Selected Track: My Funny Valentine (Rodgers & Hart)
Furthest away from the groove on this record, a delicate and sensitive exploration of a standard brought into the jazz repertoire by Chet Baker and Miles Davis among others.
Yusef Lateef (ts, fl) Jack McDuff (org) Grant Green (g) Al Harewood (d) recorded Rudy Van Gelder Studio, Englewood Cliffs, NJ, August 1, 1961
Including the Liberty years, Blue Note released nineteen titles with Green as leader, five titles alone including Grantstand recorded in 1961 , his first year with the label. A few less than the twenty seven titles attributed to Jimmy Smith, but a significant body of work, uneven, and which drifted increasingly towards funk in the latter years, ending the Blue Note run in 1971 with the aptly titled The Final Comedown. Some of the titles are stellar others possibly less so, but this is an unusual line up of artists not usually found in the Blue Note stable. Lateef not yet on his journey East, appears on flute and tenor.
Anyone expecting another Idle Moments it is not here, though the track selection My Funny Valentine comes close to that ethereal floating mood, which goes well with a single malt and the lights low. Bop-tinged soul-jazz makes up most of the session. McDuffs only outing for Blue Note finds him in a mellow mood, thankfully not DBHO – Death by Hammond organ: Jimmy Smith, will you now stand and face the jury (dons black cap). Despite four musicians rostered, there are large swathes of McDuff and Harewood just bopping along to the groove, with one track a 14 minute extended jam session with guest soloists.
Allmusic awarded the album 4 stars and described it thus: “if you’re looking for Green the soul-jazz groovemaster, Grantstand is an excellent place to find him” .Another of those “people who like this sort of music will find this album is full of the sort of music they like” exercise in circular writing. It is not Green’s most powerful album, but when you are in need of mellow groove rather than just deep groove (on one side), this one’s got lots of it (on both sides)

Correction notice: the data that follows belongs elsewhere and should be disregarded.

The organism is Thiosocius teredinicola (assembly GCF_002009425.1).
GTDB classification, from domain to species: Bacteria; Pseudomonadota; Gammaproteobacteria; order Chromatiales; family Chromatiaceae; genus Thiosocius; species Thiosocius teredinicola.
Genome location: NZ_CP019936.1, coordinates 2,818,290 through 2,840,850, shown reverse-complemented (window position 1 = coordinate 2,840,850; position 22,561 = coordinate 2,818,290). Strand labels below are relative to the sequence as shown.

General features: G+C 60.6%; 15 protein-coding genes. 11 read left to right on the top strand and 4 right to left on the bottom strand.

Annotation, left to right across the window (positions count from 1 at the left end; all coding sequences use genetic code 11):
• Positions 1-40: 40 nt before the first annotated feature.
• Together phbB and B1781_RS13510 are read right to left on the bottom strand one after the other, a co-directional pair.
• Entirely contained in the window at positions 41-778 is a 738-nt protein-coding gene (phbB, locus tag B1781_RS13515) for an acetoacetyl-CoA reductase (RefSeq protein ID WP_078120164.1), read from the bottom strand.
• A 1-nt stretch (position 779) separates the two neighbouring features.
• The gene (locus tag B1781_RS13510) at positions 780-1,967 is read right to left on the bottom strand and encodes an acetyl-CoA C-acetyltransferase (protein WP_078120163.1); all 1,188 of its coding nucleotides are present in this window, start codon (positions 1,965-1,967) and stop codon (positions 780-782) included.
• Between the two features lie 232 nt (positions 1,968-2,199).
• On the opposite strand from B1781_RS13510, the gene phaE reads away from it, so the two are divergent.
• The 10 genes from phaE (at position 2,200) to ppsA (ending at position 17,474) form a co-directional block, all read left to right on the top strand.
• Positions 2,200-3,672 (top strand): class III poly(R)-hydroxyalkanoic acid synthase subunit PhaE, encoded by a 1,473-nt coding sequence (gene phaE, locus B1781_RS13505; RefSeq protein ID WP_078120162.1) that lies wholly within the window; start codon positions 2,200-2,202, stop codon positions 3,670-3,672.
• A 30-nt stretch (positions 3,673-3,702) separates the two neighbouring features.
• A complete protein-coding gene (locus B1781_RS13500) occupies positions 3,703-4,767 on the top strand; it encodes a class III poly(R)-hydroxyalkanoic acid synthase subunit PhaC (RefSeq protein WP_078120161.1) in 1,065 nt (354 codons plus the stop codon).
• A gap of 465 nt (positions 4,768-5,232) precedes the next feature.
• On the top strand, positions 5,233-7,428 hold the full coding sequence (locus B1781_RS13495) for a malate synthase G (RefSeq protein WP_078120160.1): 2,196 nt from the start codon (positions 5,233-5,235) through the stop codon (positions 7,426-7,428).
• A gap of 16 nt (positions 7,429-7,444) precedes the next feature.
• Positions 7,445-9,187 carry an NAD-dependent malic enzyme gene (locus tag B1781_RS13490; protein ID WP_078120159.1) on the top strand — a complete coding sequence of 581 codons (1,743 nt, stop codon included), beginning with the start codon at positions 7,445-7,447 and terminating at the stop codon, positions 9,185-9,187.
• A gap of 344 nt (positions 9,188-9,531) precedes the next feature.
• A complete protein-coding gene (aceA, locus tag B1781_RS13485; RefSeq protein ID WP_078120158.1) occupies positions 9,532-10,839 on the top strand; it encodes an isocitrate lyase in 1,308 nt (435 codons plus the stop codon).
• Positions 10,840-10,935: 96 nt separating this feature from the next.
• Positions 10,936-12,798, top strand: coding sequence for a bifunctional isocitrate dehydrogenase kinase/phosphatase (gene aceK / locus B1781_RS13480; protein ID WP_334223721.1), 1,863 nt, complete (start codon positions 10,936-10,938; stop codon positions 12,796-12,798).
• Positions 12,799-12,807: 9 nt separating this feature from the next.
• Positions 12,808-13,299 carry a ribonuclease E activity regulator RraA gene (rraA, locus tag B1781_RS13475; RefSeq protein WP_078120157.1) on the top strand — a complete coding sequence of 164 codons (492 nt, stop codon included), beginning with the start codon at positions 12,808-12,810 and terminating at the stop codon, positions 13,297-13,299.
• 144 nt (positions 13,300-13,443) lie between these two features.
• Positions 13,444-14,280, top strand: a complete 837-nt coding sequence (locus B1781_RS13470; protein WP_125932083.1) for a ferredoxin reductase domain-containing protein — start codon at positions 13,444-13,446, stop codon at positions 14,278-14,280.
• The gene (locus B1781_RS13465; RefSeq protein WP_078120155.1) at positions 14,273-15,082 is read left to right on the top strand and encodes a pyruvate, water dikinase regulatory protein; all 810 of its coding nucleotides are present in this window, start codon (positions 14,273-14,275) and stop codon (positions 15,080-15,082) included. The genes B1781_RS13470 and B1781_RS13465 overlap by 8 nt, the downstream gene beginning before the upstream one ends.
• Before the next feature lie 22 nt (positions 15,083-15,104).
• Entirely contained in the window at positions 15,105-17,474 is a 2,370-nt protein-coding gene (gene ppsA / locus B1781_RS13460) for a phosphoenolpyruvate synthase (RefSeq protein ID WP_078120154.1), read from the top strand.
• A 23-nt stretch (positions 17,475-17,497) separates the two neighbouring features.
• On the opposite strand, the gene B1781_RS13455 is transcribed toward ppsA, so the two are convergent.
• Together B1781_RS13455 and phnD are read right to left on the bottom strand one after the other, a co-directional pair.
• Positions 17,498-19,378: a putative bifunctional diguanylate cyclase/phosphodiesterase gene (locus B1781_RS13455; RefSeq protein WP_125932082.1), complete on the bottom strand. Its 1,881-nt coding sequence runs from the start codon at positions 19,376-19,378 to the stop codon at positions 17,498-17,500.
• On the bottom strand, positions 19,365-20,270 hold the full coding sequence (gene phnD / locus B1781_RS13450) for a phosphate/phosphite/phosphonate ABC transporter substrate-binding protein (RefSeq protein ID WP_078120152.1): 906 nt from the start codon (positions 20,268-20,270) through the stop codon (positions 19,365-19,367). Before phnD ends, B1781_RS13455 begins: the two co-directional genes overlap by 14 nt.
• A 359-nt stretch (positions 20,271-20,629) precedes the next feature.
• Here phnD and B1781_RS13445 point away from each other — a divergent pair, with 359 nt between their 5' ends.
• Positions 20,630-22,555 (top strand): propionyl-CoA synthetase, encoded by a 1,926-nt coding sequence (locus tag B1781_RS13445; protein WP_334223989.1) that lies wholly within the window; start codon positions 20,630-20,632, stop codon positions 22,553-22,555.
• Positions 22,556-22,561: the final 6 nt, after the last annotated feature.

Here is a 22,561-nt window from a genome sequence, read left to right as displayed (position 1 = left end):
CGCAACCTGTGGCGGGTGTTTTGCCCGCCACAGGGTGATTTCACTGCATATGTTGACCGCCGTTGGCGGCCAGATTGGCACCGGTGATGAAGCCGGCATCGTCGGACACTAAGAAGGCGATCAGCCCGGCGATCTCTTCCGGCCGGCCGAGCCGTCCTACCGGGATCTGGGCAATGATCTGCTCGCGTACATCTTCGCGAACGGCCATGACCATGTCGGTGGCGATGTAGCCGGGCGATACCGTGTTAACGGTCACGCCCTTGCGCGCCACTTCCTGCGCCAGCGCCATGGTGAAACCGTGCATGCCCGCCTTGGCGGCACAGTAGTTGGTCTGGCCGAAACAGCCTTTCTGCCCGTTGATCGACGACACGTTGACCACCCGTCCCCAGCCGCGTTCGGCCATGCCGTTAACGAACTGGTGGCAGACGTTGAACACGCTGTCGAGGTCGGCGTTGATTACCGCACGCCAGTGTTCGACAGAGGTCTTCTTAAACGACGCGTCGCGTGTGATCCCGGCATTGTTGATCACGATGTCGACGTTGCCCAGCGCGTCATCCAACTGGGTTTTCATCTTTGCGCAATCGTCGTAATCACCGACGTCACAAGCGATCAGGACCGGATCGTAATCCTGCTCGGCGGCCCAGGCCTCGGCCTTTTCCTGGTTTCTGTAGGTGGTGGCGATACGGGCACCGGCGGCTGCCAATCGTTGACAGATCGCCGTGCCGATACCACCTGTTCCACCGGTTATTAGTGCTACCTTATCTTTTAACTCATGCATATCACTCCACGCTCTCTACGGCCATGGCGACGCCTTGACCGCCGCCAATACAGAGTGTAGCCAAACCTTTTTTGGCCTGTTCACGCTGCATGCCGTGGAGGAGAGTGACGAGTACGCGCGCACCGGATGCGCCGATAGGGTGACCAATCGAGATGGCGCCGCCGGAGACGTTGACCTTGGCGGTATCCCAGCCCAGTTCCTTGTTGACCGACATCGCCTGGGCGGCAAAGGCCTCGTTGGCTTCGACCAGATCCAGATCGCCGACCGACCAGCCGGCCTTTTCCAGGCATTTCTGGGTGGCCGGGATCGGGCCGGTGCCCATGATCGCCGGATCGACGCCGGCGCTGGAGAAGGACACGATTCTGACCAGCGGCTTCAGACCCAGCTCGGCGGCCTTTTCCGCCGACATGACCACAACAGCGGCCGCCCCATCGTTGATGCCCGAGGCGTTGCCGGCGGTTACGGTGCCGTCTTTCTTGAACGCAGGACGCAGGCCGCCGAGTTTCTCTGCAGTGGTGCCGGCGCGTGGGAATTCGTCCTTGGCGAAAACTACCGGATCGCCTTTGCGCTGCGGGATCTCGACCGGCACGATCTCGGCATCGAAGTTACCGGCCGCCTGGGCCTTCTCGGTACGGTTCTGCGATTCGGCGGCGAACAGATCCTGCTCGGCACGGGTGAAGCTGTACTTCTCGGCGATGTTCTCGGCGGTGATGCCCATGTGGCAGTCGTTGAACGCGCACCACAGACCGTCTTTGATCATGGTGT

A great cover, beautiful picture of Grant, and in near mint condition as I think the previous owner never played it that often. Perhaps he didn’t do mellow.
Vinyl: BN 4086 NY ear RVG DG s1/nDG s2 mono
RVG machine stamp indicating mastering in 1961 before the ubiquitous VAN GELDER stamp was introduced in 1962. A second pressing I presume, circa 1966 if the inner sleeve “27 years” is the original sleeve, and the presence of Deep Groove on Side One is a contra-indication of first pressings after 1961. But it is an “original Bue Note”, good enough for me.
Despite being near mint, the liner notes are as often found, pasted down well out of kilter. No writing on cover, just wonky.
Source: Ebay Sellers Description: Grant Green-grantstand cat no-blp 4086 RVG stamped on dead wax west 61st st address. The record is in very good+ condition. The sleeve is in very good+ condition
As is often the case, the seller has picked up on the cover address, which in this case is of no great significance as 47 West 63rd ran all the way through 1959 to 1966, and overlooked the ear, the deep groove on side one, and the date of the inner sleeve, all three of which are more significant. They also under-graded it.
This wasn’t my first choice in records on auction that week, but other people waltzed off with the ones that were, one in particular, heading for Germany, again (bandits at 10 o’clock!) I picked up Grantstand for not a huge amount, with the benefit of not hurtling over the fiscal cliff .
As its been slim pickings of late, what with holidays and the interminable rain, requiring a change of tack: forthcoming posts will be drawing a little more on the LJC collection than usual. Which is good news for vinyl jazz fans, and more’s the point, good news for my long-suffering postman.